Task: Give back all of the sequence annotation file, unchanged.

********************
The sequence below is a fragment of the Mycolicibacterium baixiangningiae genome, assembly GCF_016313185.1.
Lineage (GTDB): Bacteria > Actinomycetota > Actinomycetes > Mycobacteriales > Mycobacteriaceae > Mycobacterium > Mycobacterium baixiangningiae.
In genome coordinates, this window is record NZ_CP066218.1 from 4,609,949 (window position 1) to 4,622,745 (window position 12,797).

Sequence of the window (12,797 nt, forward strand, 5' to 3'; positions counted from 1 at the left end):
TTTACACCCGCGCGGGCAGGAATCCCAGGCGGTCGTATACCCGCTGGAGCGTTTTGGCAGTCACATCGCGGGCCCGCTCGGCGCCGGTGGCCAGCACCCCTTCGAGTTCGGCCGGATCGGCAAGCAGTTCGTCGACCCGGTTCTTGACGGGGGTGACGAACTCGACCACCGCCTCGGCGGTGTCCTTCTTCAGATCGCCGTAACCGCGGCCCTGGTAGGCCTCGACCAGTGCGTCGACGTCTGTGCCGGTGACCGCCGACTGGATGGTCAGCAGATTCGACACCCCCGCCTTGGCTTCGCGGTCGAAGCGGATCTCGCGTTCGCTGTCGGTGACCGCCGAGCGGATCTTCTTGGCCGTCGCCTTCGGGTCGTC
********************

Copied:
The sequence below is a fragment of the Mycolicibacterium baixiangningiae genome, assembly GCF_016313185.1.
Lineage (GTDB): Bacteria > Actinomycetota > Actinomycetes > Mycobacteriales > Mycobacteriaceae > Mycobacterium > Mycobacterium baixiangningiae.
In genome coordinates, this window is record NZ_CP066218.1 from 4,609,949 (window position 1) to 4,622,745 (window position 12,797).

Sequence of the window (12,797 nt, forward strand, 5' to 3'; positions counted from 1 at the left end):
TTTACACCCGCGCGGGCAGGAATCCCAGGCGGTCGTATACCCGCTGGAGCGTTTTGGCAGTCACATCGCGGGCCCGCTCGGCGCCGGTGGCCAGCACCCCTTCGAGTTCGGCCGGATCGGCAAGCAGTTCGTCGACCCGGTTCTTGACGGGGGTGACGAACTCGACCACCGCCTCGGCGGTGTCCTTCTTCAGATCGCCGTAACCGCGGCCCTGGTAGGCCTCGACCAGTGCGTCGACGTCTGTGCCGGTGACCGCCGACTGGATGGTCAGCAGATTCGACACCCCCGCCTTGGCTTCGCGGTCGAAGCGGATCTCGCGTTCGCTGTCGGTGACCGCCGAGCGGATCTTCTTGGCCGTCGCCTTCGGGTCGTC